Taking to the streets.

Photographer: Kenzo Tribouillard/AFP/Getty Images

Italy and France Still Can't Take On Joblessness

Leonid Bershidsky is a Bloomberg View columnist. He was the founding editor of the Russian business daily Vedomosti and founded the opinion website Slon.ru.
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Italy's unemployment rate dropped in July, Eurostat reported Tuesday. If the improvement turns out to be a trend, the credit probably will go to Prime Minister Matteo Renzi's efforts to make the labor market more flexible, and he will be compared favorably to Prime Minister Manuel Valls of France, whose policies haven't achieved a reduction in unemployment. For now, however, the labor reforms in both countries are too tentative to be effective.

In Italy, the jobless rate fell to 12 percent, from 12.5 percent in June, though analysts polled by Bloomberg expected an increase to 12.7 percent. Renzi must feel vindicated for pushing his so-called Jobs Act, which was approved by parliament late last year.

The most important novelty in Renzi's bill was the relaxation of Article 18 of the Workers' Statute, which allowed courts to reinstate fired workers. Now, thanks to Renzi's persistence, that is only possible in a limited number of cases -- such as when discrimination is determined to be the reason for the dismissal. 

The bill also introduced a new type of open-ended contract that makes job protection dependent on the length of an employee's service. It is intended to replace the current two-tier system that makes it very difficult to dismiss people with permanent contracts, leading employers to prefer fixed-term contracts that afford no protection. In 2012, for example, more than 80 percent of new contracts in Italy were fixed-term, 40 percent of those were for less than six months. 

The eased rules apply only to new hires, however, and don't cover public sector employees, who are almost impossible to remove.

These changes probably don't sound revolutionary, but for Italy, they are. Hundreds of thousands of people have demonstrated against the measures, especially the amended Article 18, which labor unions suspect will be used to punish activists. The battle in parliament was so tough that Renzi described it as a vote of confidence, and he's been likened to Margaret Thatcher with her union-busting policies. That kind of resistance can convince a politician that he's doing something courageous and worthwhile, but it's hard to see how the Jobs Act could quickly reduce unemployment. Italy still has 2,700 pages of convoluted labor legislation, a relatively low share of part-time employment (just 18.8 percent of total employment, compared with 24.1 percent in the U.K. and 38.5 percent in the Netherlands) and a bloated, inefficient public sector. 

Renzi's reforms don't go much further than those put in effect by Valls, which include more flexibility in working hours, reform of industrial tribunals used to settle labor disputes, and some tax incentives for businesses to hire more workers. France's labor law has 3,000 pages, and even lawyers can't claim to understand it. It probably would be easier to start from scratch than to reform the existing system, but President Francois Hollande and Valls don't have the public approval or credibility to attempt anything so drastic. All they can do is try to initiate lengthy negotiations with employers and labor unions about impediments such as the onerous restrictions imposed on companies with more than 50 employees.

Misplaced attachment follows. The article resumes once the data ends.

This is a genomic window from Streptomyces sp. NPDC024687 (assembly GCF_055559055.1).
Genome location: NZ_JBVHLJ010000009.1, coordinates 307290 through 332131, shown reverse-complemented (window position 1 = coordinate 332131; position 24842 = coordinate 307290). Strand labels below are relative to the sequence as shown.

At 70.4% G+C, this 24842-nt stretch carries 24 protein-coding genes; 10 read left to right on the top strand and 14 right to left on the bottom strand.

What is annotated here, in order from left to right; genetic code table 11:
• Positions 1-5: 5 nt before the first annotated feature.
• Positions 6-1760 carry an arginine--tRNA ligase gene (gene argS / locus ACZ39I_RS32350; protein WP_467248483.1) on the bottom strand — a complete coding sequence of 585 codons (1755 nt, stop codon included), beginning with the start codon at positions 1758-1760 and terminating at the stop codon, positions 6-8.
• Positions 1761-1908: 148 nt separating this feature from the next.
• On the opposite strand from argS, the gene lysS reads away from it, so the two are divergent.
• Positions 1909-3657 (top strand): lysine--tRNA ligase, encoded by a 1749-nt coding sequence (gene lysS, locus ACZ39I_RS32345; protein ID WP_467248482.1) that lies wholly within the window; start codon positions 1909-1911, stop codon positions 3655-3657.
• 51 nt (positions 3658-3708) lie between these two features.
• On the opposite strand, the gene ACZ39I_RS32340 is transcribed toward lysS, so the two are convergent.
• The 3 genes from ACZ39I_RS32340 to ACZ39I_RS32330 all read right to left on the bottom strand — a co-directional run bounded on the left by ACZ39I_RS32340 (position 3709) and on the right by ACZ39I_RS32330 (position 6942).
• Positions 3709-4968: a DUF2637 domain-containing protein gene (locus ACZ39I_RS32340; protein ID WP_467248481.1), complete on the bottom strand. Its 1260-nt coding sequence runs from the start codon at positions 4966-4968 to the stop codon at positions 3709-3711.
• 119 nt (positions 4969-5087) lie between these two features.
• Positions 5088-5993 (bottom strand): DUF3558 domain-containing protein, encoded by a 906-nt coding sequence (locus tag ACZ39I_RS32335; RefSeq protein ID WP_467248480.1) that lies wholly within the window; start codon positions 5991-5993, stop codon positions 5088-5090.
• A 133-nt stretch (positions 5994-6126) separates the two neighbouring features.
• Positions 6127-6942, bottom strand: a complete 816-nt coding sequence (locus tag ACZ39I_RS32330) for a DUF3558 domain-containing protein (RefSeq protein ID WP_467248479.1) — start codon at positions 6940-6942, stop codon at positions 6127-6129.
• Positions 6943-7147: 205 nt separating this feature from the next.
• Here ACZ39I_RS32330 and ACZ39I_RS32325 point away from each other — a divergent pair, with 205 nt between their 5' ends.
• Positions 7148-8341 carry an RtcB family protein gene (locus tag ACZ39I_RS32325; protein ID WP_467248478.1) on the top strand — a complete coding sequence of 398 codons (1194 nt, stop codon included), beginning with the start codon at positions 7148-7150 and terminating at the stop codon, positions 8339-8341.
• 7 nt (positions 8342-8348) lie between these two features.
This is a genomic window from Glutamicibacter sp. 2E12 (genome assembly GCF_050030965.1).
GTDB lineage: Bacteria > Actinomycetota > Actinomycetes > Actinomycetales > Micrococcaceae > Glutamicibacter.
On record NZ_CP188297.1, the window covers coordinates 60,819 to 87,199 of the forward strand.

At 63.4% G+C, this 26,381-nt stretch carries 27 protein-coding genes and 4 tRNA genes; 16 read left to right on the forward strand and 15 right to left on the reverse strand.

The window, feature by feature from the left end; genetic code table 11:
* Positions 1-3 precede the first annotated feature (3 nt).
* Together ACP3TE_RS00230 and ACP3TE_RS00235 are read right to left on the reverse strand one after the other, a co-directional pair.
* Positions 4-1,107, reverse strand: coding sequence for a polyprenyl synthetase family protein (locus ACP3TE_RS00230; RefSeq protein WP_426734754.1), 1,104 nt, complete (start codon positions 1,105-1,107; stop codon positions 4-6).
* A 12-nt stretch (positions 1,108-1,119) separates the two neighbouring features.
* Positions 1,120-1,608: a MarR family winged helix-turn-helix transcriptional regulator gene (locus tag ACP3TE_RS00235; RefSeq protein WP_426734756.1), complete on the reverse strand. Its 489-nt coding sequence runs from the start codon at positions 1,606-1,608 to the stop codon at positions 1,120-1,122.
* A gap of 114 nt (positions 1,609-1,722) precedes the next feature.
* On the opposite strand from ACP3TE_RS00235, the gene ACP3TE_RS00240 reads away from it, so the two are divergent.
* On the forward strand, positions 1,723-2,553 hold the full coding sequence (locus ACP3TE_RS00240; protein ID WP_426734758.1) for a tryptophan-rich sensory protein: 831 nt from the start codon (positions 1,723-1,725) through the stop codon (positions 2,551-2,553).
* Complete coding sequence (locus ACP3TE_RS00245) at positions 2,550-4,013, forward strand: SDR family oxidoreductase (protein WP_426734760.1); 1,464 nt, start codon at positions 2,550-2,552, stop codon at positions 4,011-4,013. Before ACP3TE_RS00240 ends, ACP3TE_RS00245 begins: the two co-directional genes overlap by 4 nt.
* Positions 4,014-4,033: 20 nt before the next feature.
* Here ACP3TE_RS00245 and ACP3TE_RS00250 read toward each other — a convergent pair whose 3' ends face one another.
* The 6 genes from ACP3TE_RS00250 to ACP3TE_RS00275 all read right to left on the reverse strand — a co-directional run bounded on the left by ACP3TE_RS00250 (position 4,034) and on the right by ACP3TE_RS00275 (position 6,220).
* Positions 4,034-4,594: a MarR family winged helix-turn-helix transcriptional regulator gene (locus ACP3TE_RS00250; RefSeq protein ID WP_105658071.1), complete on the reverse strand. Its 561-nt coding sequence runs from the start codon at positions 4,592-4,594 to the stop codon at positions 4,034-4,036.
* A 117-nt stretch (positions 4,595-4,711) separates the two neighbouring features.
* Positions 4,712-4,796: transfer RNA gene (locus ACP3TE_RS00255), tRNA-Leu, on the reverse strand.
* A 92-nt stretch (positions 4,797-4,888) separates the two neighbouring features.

No wonder France's unemployment increased to 10.4 percent in July from 10.3 in June. The jobless rate has hovered close to this historically high level for about three years.

Both France and Italy need much more systematic reforms of their labor markets. Germany's Hartz reforms of 2003-2005 are an example of the kind of comprehensive approach that is necessary. France and Italy have different barriers to employment than Germany did, but both countries could emulate the German government's holistic method: It wasn't interested in tweaks, but in overhauling the entire system.

The German reforms, now seen as the European model, helped drive the unemployment level from a 2006 peak of 12.1 percent to 4.7 percent today, and prevented significant job losses during the financial crisis. The recent Italian and French tweaks won't achieve anything similar. The better Italian figure for July probably is a statistical fluke that has more to do with a general improvement of the European economy -- 21 EU countries reported falling unemployment in July -- than with Renzi's policies. 

True labor market reforms in countries such as France and Italy, where layers of union-driven tradition have resisted all attempts at change, will occur only if pro-business forces win an overwhelming mandate from voters -- which is highly unlikely -- or if the European Union is empowered to set common rules for all its members. It doesn't make sense that Europeans, who have the right to work anywhere in the EU, are subject to vastly different employment regulations depending on where they work. Fixing this absurd situation probably would require far more political will than European leaders can muster these days.

This column does not necessarily reflect the opinion of the editorial board or Bloomberg LP and its owners.

To contact the author of this story:
Leonid Bershidsky at lbershidsky@bloomberg.net

To contact the editor responsible for this story:
Max Berley at mberley@bloomberg.net